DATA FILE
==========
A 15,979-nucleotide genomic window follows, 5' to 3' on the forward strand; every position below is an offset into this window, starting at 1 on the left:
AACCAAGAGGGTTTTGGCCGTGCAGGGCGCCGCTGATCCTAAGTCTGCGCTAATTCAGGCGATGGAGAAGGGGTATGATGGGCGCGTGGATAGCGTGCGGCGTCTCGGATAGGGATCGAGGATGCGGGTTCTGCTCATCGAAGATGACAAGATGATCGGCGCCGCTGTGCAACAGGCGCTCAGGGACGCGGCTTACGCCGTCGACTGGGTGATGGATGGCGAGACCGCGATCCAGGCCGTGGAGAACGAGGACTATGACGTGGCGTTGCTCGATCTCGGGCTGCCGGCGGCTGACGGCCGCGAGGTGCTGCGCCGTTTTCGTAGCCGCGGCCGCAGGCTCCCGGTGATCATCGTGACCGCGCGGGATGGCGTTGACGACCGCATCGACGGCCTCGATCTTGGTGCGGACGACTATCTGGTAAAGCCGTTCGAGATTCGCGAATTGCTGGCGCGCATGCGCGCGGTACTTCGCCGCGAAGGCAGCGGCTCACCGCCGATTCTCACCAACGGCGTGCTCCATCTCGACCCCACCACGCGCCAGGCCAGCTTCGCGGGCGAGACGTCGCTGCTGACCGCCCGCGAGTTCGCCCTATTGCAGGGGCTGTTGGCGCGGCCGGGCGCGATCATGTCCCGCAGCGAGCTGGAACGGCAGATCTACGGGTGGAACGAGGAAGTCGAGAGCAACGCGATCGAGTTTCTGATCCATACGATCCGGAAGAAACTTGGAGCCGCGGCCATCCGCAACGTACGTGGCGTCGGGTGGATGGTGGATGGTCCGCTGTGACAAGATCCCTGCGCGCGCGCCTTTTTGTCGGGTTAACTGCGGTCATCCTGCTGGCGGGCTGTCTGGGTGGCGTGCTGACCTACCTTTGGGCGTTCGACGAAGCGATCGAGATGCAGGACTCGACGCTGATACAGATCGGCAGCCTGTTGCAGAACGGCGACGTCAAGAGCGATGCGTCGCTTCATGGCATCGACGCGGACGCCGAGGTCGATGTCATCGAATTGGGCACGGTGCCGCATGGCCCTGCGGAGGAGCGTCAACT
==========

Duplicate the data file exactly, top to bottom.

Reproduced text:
A 15,979-nucleotide genomic window follows, 5' to 3' on the forward strand; every position below is an offset into this window, starting at 1 on the left:
AACCAAGAGGGTTTTGGCCGTGCAGGGCGCCGCTGATCCTAAGTCTGCGCTAATTCAGGCGATGGAGAAGGGGTATGATGGGCGCGTGGATAGCGTGCGGCGTCTCGGATAGGGATCGAGGATGCGGGTTCTGCTCATCGAAGATGACAAGATGATCGGCGCCGCTGTGCAACAGGCGCTCAGGGACGCGGCTTACGCCGTCGACTGGGTGATGGATGGCGAGACCGCGATCCAGGCCGTGGAGAACGAGGACTATGACGTGGCGTTGCTCGATCTCGGGCTGCCGGCGGCTGACGGCCGCGAGGTGCTGCGCCGTTTTCGTAGCCGCGGCCGCAGGCTCCCGGTGATCATCGTGACCGCGCGGGATGGCGTTGACGACCGCATCGACGGCCTCGATCTTGGTGCGGACGACTATCTGGTAAAGCCGTTCGAGATTCGCGAATTGCTGGCGCGCATGCGCGCGGTACTTCGCCGCGAAGGCAGCGGCTCACCGCCGATTCTCACCAACGGCGTGCTCCATCTCGACCCCACCACGCGCCAGGCCAGCTTCGCGGGCGAGACGTCGCTGCTGACCGCCCGCGAGTTCGCCCTATTGCAGGGGCTGTTGGCGCGGCCGGGCGCGATCATGTCCCGCAGCGAGCTGGAACGGCAGATCTACGGGTGGAACGAGGAAGTCGAGAGCAACGCGATCGAGTTTCTGATCCATACGATCCGGAAGAAACTTGGAGCCGCGGCCATCCGCAACGTACGTGGCGTCGGGTGGATGGTGGATGGTCCGCTGTGACAAGATCCCTGCGCGCGCGCCTTTTTGTCGGGTTAACTGCGGTCATCCTGCTGGCGGGCTGTCTGGGTGGCGTGCTGACCTACCTTTGGGCGTTCGACGAAGCGATCGAGATGCAGGACTCGACGCTGATACAGATCGGCAGCCTGTTGCAGAACGGCGACGTCAAGAGCGATGCGTCGCTTCATGGCATCGACGCGGACGCCGAGGTCGATGTCATCGAATTGGGCACGGTGCCGCATGGCCCTGCGGAGGAGCGTCAACT